Stay tuned for additional details as they become available.

Videos of possible fourth-gen iPhone components continue to surface

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Date: Tuesday, June 1st, 2010, 04:15
Category: iPhone

Apple’s good at a lot of things.

Keeping its upcoming fourth generation iPhone hardware completely under wraps isn’t one of them. Per iPhone Portugal and 9 to 5 Mac, the hardware was “delivered” to the iPhone Portugal web site with the corresponding video focusing on the sub-frame assemblies, the unit having been purchased in China by a reader.

It’s impossible to tell if the apparent iPhone frames are the real deal as they don’t appear to be stamped with an Apple logo or official tag. No actual electronics are included in the video, so there’s also a chance this could come from a Chinese knockoff.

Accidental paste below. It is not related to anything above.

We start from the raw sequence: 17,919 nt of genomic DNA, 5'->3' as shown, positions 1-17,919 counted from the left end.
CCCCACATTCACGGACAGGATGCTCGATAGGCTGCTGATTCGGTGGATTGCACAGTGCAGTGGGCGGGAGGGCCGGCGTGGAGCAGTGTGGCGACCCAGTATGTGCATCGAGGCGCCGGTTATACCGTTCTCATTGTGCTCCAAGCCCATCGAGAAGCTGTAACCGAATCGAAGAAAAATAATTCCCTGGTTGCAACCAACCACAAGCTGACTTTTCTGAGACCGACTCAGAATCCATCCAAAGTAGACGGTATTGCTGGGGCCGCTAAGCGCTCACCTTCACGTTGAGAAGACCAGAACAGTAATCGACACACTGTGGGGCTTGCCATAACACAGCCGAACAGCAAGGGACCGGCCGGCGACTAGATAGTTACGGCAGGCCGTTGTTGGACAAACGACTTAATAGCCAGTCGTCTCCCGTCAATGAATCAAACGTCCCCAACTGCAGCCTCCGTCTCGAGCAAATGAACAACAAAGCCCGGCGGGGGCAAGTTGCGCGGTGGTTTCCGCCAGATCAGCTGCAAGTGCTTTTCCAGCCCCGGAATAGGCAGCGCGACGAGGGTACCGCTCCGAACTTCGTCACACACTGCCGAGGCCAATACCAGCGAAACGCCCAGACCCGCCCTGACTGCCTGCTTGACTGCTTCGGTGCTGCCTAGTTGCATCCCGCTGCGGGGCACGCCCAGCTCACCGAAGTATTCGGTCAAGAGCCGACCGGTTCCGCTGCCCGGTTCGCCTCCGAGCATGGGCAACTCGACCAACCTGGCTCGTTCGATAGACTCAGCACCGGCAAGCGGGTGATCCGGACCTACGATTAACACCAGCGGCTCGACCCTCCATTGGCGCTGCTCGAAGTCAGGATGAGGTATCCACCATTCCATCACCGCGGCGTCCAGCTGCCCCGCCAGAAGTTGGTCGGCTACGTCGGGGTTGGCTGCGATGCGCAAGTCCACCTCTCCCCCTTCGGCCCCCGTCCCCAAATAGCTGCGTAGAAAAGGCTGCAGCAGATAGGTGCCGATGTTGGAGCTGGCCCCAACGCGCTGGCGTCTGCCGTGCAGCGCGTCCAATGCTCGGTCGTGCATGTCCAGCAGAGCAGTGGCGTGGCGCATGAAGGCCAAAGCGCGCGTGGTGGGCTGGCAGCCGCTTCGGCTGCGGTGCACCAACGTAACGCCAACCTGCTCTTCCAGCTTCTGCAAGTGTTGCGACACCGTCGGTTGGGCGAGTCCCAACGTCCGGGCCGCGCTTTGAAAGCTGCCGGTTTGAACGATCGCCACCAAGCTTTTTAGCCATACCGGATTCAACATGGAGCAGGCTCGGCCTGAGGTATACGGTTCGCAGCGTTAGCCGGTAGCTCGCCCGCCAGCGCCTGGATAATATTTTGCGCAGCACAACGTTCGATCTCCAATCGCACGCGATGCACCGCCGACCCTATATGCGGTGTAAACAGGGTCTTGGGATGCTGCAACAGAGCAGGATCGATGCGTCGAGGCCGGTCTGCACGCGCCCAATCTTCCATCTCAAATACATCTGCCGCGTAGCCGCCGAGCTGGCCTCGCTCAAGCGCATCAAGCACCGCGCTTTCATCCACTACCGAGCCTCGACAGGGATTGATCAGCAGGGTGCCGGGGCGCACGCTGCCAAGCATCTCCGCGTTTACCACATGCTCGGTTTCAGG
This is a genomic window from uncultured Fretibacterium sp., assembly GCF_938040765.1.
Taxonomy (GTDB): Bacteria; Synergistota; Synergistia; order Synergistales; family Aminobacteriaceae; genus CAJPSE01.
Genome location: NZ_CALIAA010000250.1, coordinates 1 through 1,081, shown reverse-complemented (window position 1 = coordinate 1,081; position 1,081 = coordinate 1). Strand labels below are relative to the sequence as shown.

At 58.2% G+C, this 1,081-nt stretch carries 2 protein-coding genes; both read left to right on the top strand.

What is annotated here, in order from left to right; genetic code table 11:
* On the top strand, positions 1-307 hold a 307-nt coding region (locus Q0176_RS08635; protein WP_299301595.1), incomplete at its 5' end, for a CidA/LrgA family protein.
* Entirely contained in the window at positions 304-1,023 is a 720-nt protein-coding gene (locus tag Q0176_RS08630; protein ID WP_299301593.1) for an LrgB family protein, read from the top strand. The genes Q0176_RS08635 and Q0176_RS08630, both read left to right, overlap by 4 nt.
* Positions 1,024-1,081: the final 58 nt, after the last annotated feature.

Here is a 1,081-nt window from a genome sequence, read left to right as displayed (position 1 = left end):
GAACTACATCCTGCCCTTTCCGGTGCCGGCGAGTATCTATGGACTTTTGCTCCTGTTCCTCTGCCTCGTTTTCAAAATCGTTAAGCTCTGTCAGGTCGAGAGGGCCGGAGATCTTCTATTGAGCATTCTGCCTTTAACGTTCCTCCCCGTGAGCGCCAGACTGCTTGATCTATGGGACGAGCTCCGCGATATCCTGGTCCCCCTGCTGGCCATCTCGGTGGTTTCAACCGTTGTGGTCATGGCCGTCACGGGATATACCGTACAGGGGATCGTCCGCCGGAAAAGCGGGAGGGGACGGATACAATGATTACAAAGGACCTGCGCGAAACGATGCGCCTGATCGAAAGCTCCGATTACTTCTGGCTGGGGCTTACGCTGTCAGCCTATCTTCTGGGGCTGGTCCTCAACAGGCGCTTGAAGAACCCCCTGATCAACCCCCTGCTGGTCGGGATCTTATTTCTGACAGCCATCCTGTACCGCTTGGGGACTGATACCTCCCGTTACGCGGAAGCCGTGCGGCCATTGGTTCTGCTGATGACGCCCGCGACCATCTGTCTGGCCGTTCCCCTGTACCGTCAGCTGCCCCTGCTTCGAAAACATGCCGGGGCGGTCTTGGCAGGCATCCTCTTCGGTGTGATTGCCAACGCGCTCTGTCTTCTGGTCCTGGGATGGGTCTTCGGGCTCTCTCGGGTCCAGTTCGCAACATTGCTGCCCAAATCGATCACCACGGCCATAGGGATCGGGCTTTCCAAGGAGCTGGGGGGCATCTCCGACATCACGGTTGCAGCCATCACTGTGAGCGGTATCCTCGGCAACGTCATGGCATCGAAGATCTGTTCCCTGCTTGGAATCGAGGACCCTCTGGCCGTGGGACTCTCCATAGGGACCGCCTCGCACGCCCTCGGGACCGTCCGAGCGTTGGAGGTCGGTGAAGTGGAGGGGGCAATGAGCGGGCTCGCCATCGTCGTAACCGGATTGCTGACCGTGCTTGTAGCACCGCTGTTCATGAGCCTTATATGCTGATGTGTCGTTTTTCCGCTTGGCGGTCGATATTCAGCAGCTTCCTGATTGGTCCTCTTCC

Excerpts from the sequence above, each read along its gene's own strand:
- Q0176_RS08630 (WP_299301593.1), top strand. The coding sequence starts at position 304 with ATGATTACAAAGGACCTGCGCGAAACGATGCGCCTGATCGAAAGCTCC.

The site goes on to say that the two frames it purchased are “more then (sic) perfect” with “no defects” and that there’s “not even one difference between the 2 we have, this seems to be made in mass production.”

Still, a picture’s worth a thousand words, so let us know what you think:





International iPad launch underway, line of over 1,200 reported in Japan

Posted by:
Date: Friday, May 28th, 2010, 05:49
Category: iPad, News

Apple’s iPad hit the international markets today with initial reports over over 1,200 lined up at Apple’s Ginza flagship store for its 8AM opening. Per Electronista, lines had started as early as Wednesday in Japan and have been matched by similar lines in Australia and Europe. Japanese pre-order numbers aren’t known, but over 900,000 allegedly ordered the tablet in Europe.